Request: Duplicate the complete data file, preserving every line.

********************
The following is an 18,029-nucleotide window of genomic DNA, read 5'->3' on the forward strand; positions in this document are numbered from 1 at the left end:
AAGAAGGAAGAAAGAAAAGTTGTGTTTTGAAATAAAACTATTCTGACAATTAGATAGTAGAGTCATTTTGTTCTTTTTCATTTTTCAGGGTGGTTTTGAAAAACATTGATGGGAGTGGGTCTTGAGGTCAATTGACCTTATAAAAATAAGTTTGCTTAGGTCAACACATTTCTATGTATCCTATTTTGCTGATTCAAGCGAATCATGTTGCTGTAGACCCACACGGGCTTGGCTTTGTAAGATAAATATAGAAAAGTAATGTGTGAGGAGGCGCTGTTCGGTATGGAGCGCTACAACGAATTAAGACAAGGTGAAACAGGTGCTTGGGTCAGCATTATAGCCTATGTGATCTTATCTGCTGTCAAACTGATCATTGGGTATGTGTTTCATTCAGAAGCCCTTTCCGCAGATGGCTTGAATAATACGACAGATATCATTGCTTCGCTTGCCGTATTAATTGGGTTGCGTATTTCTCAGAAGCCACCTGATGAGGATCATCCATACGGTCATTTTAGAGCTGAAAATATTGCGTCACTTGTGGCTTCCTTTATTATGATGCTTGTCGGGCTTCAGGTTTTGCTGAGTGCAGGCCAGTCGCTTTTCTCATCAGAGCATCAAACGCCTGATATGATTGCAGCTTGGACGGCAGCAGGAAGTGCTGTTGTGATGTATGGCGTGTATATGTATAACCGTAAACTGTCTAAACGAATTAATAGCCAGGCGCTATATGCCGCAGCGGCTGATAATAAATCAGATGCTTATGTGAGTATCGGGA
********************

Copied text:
The following is an 18,029-nucleotide window of genomic DNA, read 5'->3' on the forward strand; positions in this document are numbered from 1 at the left end:
AAGAAGGAAGAAAGAAAAGTTGTGTTTTGAAATAAAACTATTCTGACAATTAGATAGTAGAGTCATTTTGTTCTTTTTCATTTTTCAGGGTGGTTTTGAAAAACATTGATGGGAGTGGGTCTTGAGGTCAATTGACCTTATAAAAATAAGTTTGCTTAGGTCAACACATTTCTATGTATCCTATTTTGCTGATTCAAGCGAATCATGTTGCTGTAGACCCACACGGGCTTGGCTTTGTAAGATAAATATAGAAAAGTAATGTGTGAGGAGGCGCTGTTCGGTATGGAGCGCTACAACGAATTAAGACAAGGTGAAACAGGTGCTTGGGTCAGCATTATAGCCTATGTGATCTTATCTGCTGTCAAACTGATCATTGGGTATGTGTTTCATTCAGAAGCCCTTTCCGCAGATGGCTTGAATAATACGACAGATATCATTGCTTCGCTTGCCGTATTAATTGGGTTGCGTATTTCTCAGAAGCCACCTGATGAGGATCATCCATACGGTCATTTTAGAGCTGAAAATATTGCGTCACTTGTGGCTTCCTTTATTATGATGCTTGTCGGGCTTCAGGTTTTGCTGAGTGCAGGCCAGTCGCTTTTCTCATCAGAGCATCAAACGCCTGATATGATTGCAGCTTGGACGGCAGCAGGAAGTGCTGTTGTGATGTATGGCGTGTATATGTATAACCGTAAACTGTCTAAACGAATTAATAGCCAGGCGCTATATGCCGCAGCGGCTGATAATAAATCAGATGCTTATGTGAGTATCGGGA